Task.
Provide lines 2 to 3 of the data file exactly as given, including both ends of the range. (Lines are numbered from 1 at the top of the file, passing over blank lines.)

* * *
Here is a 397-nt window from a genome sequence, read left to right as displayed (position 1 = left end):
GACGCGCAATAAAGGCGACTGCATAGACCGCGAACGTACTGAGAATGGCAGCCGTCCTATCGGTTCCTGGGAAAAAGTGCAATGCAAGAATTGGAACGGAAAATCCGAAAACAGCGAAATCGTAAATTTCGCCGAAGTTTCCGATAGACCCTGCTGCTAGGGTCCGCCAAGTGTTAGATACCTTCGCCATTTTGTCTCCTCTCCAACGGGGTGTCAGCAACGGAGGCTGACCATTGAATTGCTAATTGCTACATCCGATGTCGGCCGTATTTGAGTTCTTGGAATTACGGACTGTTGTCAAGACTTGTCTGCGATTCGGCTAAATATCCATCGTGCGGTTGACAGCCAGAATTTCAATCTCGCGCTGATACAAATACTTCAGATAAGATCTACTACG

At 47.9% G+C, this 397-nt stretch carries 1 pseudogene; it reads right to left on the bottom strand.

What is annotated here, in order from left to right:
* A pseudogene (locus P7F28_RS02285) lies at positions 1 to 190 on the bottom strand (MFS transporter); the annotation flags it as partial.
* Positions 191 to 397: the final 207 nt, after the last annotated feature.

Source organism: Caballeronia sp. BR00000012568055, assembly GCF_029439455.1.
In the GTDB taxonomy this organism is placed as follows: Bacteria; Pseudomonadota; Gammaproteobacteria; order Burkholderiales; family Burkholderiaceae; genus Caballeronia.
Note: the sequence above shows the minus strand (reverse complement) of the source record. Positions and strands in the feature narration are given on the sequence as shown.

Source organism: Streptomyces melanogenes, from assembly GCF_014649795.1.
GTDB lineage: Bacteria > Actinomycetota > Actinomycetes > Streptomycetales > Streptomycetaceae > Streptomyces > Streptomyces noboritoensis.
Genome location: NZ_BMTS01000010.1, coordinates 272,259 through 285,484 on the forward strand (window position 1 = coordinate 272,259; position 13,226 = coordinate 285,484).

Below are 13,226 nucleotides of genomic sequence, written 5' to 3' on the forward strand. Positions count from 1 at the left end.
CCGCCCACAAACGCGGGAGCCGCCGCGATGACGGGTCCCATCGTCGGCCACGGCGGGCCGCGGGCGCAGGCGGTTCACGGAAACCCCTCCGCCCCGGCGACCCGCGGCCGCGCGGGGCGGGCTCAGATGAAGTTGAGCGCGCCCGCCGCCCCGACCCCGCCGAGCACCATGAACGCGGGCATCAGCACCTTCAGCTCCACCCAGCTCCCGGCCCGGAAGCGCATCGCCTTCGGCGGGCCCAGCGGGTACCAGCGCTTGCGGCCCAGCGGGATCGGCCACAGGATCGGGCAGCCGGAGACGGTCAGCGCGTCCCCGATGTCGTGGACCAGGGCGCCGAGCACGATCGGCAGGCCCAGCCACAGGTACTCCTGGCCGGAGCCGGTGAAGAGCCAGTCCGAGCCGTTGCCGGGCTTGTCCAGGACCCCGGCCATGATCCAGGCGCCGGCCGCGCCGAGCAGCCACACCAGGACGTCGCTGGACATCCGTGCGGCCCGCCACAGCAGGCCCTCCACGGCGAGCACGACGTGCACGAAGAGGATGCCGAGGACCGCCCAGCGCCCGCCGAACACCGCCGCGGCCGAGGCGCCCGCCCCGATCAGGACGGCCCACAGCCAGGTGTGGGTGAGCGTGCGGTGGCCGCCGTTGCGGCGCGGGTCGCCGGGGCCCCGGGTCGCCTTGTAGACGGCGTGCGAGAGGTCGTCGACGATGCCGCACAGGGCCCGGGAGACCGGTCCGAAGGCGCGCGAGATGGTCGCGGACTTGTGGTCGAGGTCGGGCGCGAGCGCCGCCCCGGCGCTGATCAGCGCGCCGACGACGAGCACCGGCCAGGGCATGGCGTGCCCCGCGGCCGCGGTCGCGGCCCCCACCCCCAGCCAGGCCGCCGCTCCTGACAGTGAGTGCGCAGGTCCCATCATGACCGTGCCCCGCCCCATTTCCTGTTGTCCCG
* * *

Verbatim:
GACGCGCAATAAAGGCGACTGCATAGACCGCGAACGTACTGAGAATGGCAGCCGTCCTATCGGTTCCTGGGAAAAAGTGCAATGCAAGAATTGGAACGGAAAATCCGAAAACAGCGAAATCGTAAATTTCGCCGAAGTTTCCGATAGACCCTGCTGCTAGGGTCCGCCAAGTGTTAGATACCTTCGCCATTTTGTCTCCTCTCCAACGGGGTGTCAGCAACGGAGGCTGACCATTGAATTGCTAATTGCTACATCCGATGTCGGCCGTATTTGAGTTCTTGGAATTACGGACTGTTGTCAAGACTTGTCTGCGATTCGGCTAAATATCCATCGTGCGGTTGACAGCCAGAATTTCAATCTCGCGCTGATACAAATACTTCAGATAAGATCTACTACG

At 47.9% G+C, this 397-nt stretch carries 1 pseudogene; it reads right to left on the bottom strand.